If you want to save half of your income you need to take a good hard look at your expenses.

Then you can create a budget based on that information.

How do you do that?


5. Trim the fat from your budget

Once you have a clear picture of how much you are spending each month, you can “trim the fat” as I call it.

Outside of the big three, are there any areas that are “wants” rather than “needs”?

Do you have a gym membership that you never use?

A Netflix subscription — but you can never find anything to watch?

Do you drive your car when you could save mileage and gas money by riding a bike or walking?

Trimming the fat means getting rid of those extra expenses that are eating up your money.

How much you trim depends on how fast you want to save money — and how far you are willing to go.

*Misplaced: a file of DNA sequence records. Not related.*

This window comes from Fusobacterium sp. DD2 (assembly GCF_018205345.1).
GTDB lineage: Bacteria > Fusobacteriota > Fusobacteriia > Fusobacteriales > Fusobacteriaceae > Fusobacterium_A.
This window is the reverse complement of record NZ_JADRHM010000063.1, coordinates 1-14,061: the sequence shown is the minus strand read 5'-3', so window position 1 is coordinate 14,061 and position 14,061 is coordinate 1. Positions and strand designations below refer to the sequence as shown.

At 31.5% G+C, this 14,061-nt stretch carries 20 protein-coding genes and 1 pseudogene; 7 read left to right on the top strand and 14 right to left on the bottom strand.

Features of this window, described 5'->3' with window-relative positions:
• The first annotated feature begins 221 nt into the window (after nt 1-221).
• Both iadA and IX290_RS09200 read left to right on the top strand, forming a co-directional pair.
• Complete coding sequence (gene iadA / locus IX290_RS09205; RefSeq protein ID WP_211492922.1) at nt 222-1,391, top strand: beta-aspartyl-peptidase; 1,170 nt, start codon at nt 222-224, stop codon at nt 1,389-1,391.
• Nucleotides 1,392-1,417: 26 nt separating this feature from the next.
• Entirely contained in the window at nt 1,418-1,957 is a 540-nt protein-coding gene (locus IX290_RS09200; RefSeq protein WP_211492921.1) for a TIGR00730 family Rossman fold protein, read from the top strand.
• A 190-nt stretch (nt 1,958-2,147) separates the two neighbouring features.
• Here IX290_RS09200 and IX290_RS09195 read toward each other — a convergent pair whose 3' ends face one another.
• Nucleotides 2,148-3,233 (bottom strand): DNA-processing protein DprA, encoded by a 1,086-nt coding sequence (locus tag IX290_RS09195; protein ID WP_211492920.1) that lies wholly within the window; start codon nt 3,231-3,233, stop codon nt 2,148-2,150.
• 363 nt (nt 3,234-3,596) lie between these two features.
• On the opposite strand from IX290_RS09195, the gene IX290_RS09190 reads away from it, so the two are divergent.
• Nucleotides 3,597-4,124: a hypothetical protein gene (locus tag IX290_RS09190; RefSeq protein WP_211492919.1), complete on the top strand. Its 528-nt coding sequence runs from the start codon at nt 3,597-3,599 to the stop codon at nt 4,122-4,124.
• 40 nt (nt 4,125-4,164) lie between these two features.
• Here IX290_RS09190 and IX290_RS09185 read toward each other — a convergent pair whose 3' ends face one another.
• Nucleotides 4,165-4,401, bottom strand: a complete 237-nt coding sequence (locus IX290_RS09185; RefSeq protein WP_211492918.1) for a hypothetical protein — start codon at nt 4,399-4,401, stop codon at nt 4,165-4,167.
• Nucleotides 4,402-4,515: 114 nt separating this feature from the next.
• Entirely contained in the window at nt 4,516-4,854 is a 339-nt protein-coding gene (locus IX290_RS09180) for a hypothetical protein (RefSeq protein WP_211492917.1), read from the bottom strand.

A colorful bicycle against a white wall

Are you willing to go the distance?

6. Boost your income

Cutting your expenses is an important part of the equation, but in the end, there’s only so much you can cut down on spending.

After all, people have to eat, right?

Most of us would also like a place to sleep at night.

Besides budgeting to save, you should also try and increase your earnings whenever possible; this is particularly important for people earning minimum wage or who have low salaries.

Quick ways to increase your income:

Negotiate a pay raise at your current job

Find a new, higher-paying job

Start a side hustle

Take on a second job (I have even held three jobs at one time)